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Airport, temples reopen but Mt. Kelud high alert remains

Publication Date : 20-02-2014

 

Although the government has not decreased the alert status of Mount Kelud in East Java, many public facilities have resumed operations, including Yogyakarta’s Adisucipto International Airport, which reopened on Wednesday after being closed for five days due to thick layers of ash from the volcano’s eruption.

Small amounts of volcanic ash could still be seen on both sides of the runway on Wednesday evening, when a passenger aircraft belonging to the national flag carrier, Garuda Indonesia, took off for Jakarta.

“The last aircraft to take off from here today is the GA 218 flight at 8:55pm serving the Yogyakarta–Jakarta route,” airport information officer Maksum A. said.

According to Maksum, a total of 56 flights took off from the airport over the course of Wednesday and 37 others landed there the same day.

The eruption forced the closure of seven airports across Java. Only Adi Soemarmo International Airport in Surakarta, Central Java, is still closed. It will reopen on Thursday.

Also on Wednesday, the Buddhist Borobudur Temple in Magelang, Central Java, as well as the Hindu Prambanan Temple and Ratu Boko Temple in Yogyakarta were reopened to the public.

A discount of 30 per cent is currently being applied to entrance tickets at the three temples, as cleaning processes are still ongoing. Entrance tickets for Borobudur and Prambanan Temples are 30,000 rupiah (US$2.50) per domestic tourist and 200,000 rupiah per foreign tourist, while for Ratu Boko the cost is 25,000 rupiah.

In a related development, the Yogyakarta branch of the Indonesian Hotel and Restaurant Association (PHRI) reported that volcanic ash from last Thursday night’s eruption of had caused thousands of tourists to cancel their visits to Yogyakarta.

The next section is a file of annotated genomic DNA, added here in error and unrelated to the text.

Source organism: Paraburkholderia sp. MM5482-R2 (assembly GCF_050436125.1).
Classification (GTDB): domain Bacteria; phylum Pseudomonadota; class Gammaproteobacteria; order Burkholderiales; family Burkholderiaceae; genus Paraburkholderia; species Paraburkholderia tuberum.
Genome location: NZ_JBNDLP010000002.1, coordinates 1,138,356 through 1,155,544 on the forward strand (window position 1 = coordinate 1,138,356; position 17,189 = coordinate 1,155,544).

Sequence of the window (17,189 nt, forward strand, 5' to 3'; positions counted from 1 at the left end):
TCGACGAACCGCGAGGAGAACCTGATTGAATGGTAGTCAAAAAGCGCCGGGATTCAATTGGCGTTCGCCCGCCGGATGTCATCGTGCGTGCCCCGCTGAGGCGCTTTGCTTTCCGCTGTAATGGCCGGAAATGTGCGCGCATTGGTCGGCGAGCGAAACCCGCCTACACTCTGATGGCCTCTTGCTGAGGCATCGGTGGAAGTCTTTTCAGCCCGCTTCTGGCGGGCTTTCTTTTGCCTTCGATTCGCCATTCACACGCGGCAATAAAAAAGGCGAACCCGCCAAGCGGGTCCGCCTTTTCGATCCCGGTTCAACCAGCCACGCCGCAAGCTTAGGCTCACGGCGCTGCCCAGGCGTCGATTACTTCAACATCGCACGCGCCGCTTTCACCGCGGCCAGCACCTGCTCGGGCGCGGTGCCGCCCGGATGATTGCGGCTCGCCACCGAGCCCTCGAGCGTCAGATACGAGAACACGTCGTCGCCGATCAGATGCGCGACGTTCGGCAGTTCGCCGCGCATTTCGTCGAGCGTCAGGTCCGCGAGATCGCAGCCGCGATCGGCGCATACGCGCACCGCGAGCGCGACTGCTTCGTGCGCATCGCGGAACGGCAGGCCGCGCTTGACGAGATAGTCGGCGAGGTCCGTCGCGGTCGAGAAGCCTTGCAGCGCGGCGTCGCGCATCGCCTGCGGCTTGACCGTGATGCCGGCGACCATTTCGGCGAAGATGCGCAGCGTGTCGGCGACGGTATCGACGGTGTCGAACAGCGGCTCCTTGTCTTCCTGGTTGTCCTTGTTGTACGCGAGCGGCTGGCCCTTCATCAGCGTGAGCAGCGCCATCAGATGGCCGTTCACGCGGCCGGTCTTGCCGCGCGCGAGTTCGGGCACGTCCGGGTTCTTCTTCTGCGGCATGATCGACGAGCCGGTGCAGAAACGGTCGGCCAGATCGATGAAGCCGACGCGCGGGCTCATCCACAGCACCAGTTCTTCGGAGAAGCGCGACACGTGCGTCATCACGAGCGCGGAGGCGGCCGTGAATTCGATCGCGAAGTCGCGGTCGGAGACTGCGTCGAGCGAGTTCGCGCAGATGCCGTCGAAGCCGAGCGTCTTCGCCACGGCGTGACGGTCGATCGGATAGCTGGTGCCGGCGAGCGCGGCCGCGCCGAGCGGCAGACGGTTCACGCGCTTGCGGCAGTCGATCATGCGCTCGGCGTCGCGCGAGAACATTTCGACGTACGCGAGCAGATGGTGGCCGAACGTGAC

“The financial losses that hotels in Yogyakarta are suffering from the situation could exceed 2 billion rupiah per day,” the association’s secretary Deddy Pranowo said on Wednesday.

He said that the figure was calculated based both on cancellations of tourists’ visits and physical damage caused by the thick layers of volcanic ash.

Although many public facilities have reopened and people have resumed their daily activities, everyone - especially evacuees - is reminded to remain cautious about the potential dangers of the mountain, especially the threat of lahar, or “cold lava” flow.

“We have not decreased the alert status of Mt. Kelud,” Khoirul Huda, head of the Volcanology and Geological Disaster Mitigation Center’s (PVMBG) Mt. Kelud monitoring post at Margomulyo hamlet, Kediri, East Java, said on Wednesday.

Choirul said lahar could take the form of up to 105 million cubic meters of volcanic materials, carried by water, flowing down from the mountain.

Therefore, he called on evacuees from the areas of Kediri, Malang and Blitar to remain in shelters until further notice. Many evacuees, however, have reportedly returned home.

Indra Harsaputra contributed to the article from Surabaya.

 

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